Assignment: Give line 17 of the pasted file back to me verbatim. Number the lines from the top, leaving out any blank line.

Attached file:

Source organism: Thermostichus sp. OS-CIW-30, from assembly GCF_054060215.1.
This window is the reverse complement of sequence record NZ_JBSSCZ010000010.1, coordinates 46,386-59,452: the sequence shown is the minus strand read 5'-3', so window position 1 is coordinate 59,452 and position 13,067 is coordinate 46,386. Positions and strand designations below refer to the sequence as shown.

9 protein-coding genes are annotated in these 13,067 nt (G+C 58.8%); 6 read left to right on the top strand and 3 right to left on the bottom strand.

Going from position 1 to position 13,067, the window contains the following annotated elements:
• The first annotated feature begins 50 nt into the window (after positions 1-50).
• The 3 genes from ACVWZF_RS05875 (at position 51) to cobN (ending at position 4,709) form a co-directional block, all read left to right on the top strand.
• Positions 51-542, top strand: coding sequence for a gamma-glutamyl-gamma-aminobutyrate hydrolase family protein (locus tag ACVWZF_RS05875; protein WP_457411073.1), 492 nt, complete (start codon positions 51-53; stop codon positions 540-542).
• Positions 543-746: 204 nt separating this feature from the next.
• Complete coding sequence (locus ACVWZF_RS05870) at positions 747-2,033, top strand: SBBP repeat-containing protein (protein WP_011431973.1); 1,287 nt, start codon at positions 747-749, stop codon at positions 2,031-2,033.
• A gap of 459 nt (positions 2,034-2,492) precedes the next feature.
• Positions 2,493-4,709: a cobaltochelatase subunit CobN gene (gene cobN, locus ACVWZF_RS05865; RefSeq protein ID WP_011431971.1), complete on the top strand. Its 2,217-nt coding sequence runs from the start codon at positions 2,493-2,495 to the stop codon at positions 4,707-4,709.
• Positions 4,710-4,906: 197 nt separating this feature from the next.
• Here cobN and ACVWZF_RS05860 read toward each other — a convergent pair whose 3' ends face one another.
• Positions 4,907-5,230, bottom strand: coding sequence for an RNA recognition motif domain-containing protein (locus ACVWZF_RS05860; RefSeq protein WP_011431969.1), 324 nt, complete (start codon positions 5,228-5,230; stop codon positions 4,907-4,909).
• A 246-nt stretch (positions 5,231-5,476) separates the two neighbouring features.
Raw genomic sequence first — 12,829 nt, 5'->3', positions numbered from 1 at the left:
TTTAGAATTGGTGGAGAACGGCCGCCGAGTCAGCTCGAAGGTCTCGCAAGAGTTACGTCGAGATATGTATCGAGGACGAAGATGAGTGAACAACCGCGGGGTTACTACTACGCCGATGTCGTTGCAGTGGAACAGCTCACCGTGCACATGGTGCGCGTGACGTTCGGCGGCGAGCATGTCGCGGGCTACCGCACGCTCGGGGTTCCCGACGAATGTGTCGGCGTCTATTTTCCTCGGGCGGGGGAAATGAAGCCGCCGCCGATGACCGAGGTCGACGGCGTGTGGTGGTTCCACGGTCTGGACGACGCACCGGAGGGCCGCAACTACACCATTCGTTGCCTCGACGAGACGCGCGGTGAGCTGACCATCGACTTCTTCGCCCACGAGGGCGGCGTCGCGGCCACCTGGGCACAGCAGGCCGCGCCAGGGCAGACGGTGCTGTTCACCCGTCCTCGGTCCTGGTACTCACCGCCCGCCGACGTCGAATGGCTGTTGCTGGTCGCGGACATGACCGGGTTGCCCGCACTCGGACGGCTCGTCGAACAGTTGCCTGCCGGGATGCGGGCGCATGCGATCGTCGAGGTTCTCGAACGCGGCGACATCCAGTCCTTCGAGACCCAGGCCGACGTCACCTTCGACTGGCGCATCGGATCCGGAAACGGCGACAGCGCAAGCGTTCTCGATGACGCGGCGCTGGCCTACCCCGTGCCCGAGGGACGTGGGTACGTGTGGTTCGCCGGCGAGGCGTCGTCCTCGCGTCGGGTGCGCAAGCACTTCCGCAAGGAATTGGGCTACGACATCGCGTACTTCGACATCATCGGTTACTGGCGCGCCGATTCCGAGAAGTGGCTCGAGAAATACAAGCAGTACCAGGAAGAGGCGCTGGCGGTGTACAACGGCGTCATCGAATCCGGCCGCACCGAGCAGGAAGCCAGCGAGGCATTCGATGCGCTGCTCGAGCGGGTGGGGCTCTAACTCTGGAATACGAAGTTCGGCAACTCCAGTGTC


TTTAGAATTGGTGGAGAACGGCCGCCGAGTCAGCTCGAAGGTCTCGCAAGAGTTACGTCGAGATATGTATCGAGGACGAAGATGAGTGAACAACCGCGGGGTTACTACTACGCCGATGTCGTTGCAGTGGAACAGCTCACCGTGCACATGGTGCGCGTGACGTTCGGCGGCGAGCATGTCGCGGGCTACCGCACGCTCGGGGTTCCCGACGAATGTGTCGGCGTCTATTTTCCTCGGGCGGGGGAAATGAAGCCGCCGCCGATGACCGAGGTCGACGGCGTGTGGTGGTTCCACGGTCTGGACGACGCACCGGAGGGCCGCAACTACACCATTCGTTGCCTCGACGAGACGCGCGGTGAGCTGACCATCGACTTCTTCGCCCACGAGGGCGGCGTCGCGGCCACCTGGGCACAGCAGGCCGCGCCAGGGCAGACGGTGCTGTTCACCCGTCCTCGGTCCTGGTACTCACCGCCCGCCGACGTCGAATGGCTGTTGCTGGTCGCGGACATGACCGGGTTGCCCGCACTCGGACGGCTCGTCGAACAGTTGCCTGCCGGGATGCGGGCGCATGCGATCGTCGAGGTTCTCGAACGCGGCGACATCCAGTCCTTCGAGACCCAGGCCGACGTCACCTTCGACTGGCGCATCGGATCCGGAAACGGCGACAGCGCAAGCGTTCTCGATGACGCGGCGCTGGCCTACCCCGTGCCCGAGGGACGTGGGTACGTGTGGTTCGCCGGCGAGGCGTCGTCCTCGCGTCGGGTGCGCAAGCACTTCCGCAAGGAATTGGGCTACGACATCGCGTACTTCGACATCATCGGTTACTGGCGCGCCGATTCCGAGAAGTGGCTCGAGAAATACAAGCAGTACCAGGAAGAGGCGCTGGCGGTGTACAACGGCGTCATCGAATCCGGCCGCACCGAGCAGGAAGCCAGCGAGGCATTCGATGCGCTGCTCGAGCGGGTGGGGCTCTAACTCTGGAATACGAAGTTCGGCAACTCCAGTGTC